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    ABSTRACT: In mice and other mammals, spermatogenesis is maintained by spermatogonial stem cells (SSCs), a cell population belonging to undifferentiated type A spermatogonia. In the accepted model of SSC self-renewal, Asingle (As) spermatogonia are the stem cells, whereas paired (Apaired (Apr)) and chained (Aaligned (Aal)) undifferentiated spermatogonia are committed to differentiation. This model has been recently challenged by evidence that As and chained (Apr and Aal), undifferentiated spermatogonia are heterogeneous in terms of gene expression and function. The expression profile of several markers, such as GFRA1 (the GDNF co-receptor), is heterogeneous among As, Apr and Aal spermatogonia. In this study, we have analysed and quantified the distribution of GFRA1-expressing cells within the different stages of the seminiferous epithelial cycle. We show that in all stages, GFRA1+ chained spermatogonia (Apr to Aal) are more numerous than GFRA1+ As spermatogonia. Numbers of chained GFRA1+ spermatogonia are sharply reduced in stages VII-VIII when Aal differentiate into A1 spermatogonia. GFRA1 expression is regulated by GDNF and in cultures of isolated seminiferous tubules, we found that GDNF expression and secretion by Sertoli cells is stage-dependent, being maximal in stages II-VI and decreasing thereafter. Using qRT-PCR analysis, we found that GDNF regulates the expression of genes such as Tex14, Sohlh1 and Kit (c-Kit) known to be involved in spermatogonial differentiation. Expression of Kit was upregulated by GDNF in a stage-specific manner. Our data indicate that GDNF, besides its crucial role in the self-renewal of stem cells also functions in the differentiation of chained undifferentiated spermatogonia.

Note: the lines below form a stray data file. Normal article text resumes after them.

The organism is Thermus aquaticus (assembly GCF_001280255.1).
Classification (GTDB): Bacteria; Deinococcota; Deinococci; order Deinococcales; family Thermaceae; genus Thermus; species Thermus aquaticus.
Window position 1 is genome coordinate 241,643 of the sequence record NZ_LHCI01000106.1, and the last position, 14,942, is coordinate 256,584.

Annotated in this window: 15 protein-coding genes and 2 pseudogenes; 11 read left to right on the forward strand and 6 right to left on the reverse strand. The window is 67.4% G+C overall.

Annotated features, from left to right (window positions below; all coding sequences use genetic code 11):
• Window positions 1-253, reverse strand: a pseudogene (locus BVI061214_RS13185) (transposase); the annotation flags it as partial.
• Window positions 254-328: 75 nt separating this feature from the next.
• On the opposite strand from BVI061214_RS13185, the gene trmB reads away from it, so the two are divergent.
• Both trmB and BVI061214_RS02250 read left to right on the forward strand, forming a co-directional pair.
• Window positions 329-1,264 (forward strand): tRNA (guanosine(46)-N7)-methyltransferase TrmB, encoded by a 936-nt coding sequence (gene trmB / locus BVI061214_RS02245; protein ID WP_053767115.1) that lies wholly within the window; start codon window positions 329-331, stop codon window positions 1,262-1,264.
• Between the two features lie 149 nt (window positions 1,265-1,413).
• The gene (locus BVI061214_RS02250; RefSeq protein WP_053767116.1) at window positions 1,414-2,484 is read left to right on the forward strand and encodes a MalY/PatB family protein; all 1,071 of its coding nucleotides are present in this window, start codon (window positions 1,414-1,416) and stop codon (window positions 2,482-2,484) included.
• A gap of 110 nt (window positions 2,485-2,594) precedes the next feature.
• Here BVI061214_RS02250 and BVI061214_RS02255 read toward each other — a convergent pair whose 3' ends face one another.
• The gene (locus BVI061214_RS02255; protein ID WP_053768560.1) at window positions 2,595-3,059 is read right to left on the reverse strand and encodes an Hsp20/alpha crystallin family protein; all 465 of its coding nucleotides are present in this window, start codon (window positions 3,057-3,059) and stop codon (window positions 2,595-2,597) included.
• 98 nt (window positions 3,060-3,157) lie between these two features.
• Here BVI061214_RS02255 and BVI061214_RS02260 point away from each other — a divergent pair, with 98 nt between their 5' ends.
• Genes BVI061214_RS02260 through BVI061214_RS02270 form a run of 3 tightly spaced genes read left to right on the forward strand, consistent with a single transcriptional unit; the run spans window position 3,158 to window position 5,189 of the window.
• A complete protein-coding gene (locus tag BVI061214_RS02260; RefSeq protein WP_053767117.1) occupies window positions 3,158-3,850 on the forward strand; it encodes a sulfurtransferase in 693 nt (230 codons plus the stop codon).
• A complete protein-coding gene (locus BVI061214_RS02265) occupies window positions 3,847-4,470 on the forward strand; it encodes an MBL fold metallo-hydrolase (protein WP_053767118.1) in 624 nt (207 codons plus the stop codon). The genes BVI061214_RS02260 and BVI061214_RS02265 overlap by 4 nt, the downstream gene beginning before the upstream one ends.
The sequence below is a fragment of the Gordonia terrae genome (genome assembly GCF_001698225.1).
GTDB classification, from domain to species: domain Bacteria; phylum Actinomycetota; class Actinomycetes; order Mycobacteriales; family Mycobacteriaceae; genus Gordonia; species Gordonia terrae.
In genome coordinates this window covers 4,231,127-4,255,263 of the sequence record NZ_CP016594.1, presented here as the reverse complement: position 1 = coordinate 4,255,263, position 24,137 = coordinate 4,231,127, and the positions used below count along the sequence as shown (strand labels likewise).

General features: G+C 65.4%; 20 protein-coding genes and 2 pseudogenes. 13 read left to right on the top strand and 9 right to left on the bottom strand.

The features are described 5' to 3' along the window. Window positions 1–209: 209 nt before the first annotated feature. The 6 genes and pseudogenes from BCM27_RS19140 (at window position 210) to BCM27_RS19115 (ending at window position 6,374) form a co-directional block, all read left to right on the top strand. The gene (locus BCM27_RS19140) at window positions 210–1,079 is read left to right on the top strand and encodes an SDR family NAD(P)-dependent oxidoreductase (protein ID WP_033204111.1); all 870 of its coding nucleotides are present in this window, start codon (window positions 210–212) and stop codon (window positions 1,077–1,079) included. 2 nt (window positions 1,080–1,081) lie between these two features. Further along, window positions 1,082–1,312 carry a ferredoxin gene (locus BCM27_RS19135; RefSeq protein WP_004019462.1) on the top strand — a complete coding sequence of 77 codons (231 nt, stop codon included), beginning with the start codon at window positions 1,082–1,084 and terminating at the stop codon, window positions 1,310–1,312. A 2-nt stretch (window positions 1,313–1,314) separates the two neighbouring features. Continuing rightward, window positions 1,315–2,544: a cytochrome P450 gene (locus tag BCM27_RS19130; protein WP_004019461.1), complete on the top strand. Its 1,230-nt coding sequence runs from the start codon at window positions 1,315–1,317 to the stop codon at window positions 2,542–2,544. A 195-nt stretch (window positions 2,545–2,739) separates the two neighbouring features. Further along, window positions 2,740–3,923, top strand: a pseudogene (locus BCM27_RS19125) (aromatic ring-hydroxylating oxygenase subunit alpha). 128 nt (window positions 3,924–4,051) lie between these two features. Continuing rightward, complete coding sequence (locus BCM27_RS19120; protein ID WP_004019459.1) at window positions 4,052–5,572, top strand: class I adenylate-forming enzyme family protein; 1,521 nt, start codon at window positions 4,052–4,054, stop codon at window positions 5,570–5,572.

Reproduction 12/2011; 143(3):325-32. · 3.56 Impact Factor
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    ABSTRACT: In mammals, the stem cells of spermatogenesis are derived from an embryonic cell population called primordial germ cells (PGCs). Spermatogonial stem cells displaying the “side population” (SP) phenotype have been identified in the immature and adult mouse testis, but noting is known about the expression of the SP phenotype during prenatal development of germ cells. The SP phenotype, defined as the ability of cells to efflux fluorescent dyes such as Hoechst, is common to several stem/progenitor cell types. In the present study, we analyzed and characterized the Hoechst SP via cytofluorimetric analysis of disaggregated gonads at different time points during embryonic development in mice. To directly test the hypothesis that the SP phenotype is a feature of germ cell lineage, experiments were performed on transgenic animals expressing enhanced green fluorescent protein (EGFP) under the control of the Oct4 promoter, to identify early germ cells up to PGCs. We found that prenatal gonads contain a fraction of SP cells at each stage analyzed, and the percentage of cells in the SP fraction decreases as development proceeds. Surprisingly, more than 50% of the PGCs displayed the SP phenotype at 11.5 dpc (days post coitum). The percentage of germ cells with the SP phenotype decreased steadily with development, to less than 1% at 18.5 dpc. Cytofluorimetric analysis along with immunocytochemistry performed on sorted cells indicated that the SP fraction of prenatal gonads, as in the adult testis, was heterogeneous, being composed of both somatic and germ cells. Both cell types expressed the ABC transporters Abcg2, Abcb1a, Abcb1b and Abcc1. These findings provide evidence that the SP phenotype is a common feature of PGCs and identifies a subpopulation of fetal testis cells including prospermatogonia whose differentiation fate remains to be investigated.
    The International journal of developmental biology 02/2011; 55(2):209-14. · 2.16 Impact Factor